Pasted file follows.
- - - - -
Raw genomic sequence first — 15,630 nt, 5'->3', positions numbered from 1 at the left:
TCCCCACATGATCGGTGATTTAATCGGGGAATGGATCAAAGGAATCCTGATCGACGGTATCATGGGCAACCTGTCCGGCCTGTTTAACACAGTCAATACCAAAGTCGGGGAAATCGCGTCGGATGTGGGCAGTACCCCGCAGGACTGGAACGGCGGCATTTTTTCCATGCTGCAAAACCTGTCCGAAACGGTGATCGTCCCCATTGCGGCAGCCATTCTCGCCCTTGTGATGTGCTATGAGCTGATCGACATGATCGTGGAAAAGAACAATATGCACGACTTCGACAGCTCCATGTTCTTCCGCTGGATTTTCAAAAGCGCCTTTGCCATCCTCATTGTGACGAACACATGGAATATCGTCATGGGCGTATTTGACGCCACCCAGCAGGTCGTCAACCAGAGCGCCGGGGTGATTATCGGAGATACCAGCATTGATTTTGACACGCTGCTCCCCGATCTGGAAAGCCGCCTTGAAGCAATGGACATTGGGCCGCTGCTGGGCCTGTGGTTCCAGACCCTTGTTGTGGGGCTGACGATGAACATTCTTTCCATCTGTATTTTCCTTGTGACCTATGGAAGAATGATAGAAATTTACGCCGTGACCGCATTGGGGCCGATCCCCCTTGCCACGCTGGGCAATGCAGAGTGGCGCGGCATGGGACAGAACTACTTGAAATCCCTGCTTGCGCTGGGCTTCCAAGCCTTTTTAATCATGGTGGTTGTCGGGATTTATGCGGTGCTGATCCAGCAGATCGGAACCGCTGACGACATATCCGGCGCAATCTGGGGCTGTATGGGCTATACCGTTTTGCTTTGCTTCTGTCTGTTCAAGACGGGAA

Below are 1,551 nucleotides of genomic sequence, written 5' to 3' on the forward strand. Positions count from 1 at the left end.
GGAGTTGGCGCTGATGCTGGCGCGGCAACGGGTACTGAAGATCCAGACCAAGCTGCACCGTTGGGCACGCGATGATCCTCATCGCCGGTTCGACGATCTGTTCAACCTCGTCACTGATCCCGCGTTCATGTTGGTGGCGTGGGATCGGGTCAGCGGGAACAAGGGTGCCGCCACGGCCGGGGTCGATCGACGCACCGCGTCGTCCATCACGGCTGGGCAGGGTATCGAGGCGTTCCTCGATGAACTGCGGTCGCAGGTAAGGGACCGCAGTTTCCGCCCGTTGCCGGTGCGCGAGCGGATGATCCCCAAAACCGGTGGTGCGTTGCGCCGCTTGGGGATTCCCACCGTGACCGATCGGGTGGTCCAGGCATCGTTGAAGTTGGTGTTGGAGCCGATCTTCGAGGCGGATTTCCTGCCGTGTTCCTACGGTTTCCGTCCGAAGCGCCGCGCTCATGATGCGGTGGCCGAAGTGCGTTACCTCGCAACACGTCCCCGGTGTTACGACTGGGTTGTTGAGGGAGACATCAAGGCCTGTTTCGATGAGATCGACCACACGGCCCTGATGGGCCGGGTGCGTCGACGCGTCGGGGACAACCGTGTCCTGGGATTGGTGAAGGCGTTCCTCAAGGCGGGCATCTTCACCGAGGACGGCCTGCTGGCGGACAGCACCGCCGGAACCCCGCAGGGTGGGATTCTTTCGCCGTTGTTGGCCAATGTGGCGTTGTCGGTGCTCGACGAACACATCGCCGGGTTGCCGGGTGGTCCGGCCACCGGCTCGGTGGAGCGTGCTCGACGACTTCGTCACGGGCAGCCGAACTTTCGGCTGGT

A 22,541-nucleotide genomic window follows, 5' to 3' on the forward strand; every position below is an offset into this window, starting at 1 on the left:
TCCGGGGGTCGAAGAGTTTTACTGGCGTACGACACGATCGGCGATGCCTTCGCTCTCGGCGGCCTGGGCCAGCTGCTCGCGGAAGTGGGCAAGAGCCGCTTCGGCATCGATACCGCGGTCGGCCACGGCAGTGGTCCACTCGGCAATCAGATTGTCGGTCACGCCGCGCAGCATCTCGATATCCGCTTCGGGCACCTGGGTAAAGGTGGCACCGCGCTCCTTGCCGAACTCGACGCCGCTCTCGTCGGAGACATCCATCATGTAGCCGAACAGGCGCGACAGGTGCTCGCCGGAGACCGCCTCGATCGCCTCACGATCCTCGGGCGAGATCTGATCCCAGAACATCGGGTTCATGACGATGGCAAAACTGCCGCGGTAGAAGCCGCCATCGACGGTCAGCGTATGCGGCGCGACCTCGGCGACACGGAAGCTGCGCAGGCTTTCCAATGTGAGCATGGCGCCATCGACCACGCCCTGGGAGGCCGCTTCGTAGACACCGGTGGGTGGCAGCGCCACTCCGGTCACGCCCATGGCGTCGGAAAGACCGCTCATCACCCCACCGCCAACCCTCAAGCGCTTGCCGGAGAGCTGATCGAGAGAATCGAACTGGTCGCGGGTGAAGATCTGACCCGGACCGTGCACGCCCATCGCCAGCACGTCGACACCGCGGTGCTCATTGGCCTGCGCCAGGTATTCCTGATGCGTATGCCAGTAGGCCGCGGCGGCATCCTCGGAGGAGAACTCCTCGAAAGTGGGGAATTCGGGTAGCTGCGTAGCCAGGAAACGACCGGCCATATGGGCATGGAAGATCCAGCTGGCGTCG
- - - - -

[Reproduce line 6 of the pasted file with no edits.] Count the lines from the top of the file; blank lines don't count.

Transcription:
TCCGGGGGTCGAAGAGTTTTACTGGCGTACGACACGATCGGCGATGCCTTCGCTCTCGGCGGCCTGGGCCAGCTGCTCGCGGAAGTGGGCAAGAGCCGCTTCGGCATCGATACCGCGGTCGGCCACGGCAGTGGTCCACTCGGCAATCAGATTGTCGGTCACGCCGCGCAGCATCTCGATATCCGCTTCGGGCACCTGGGTAAAGGTGGCACCGCGCTCCTTGCCGAACTCGACGCCGCTCTCGTCGGAGACATCCATCATGTAGCCGAACAGGCGCGACAGGTGCTCGCCGGAGACCGCCTCGATCGCCTCACGATCCTCGGGCGAGATCTGATCCCAGAACATCGGGTTCATGACGATGGCAAAACTGCCGCGGTAGAAGCCGCCATCGACGGTCAGCGTATGCGGCGCGACCTCGGCGACACGGAAGCTGCGCAGGCTTTCCAATGTGAGCATGGCGCCATCGACCACGCCCTGGGAGGCCGCTTCGTAGACACCGGTGGGTGGCAGCGCCACTCCGGTCACGCCCATGGCGTCGGAAAGACCGCTCATCACCCCACCGCCAACCCTCAAGCGCTTGCCGGAGAGCTGATCGAGAGAATCGAACTGGTCGCGGGTGAAGATCTGACCCGGACCGTGCACGCCCATCGCCAGCACGTCGACACCGCGGTGCTCATTGGCCTGCGCCAGGTATTCCTGATGCGTATGCCAGTAGGCCGCGGCGGCATCCTCGGAGGAGAACTCCTCGAAAGTGGGGAATTCGGGTAGCTGCGTAGCCAGGAAACGACCGGCCATATGGGCATGGAAGATCCAGCTGGCGTCG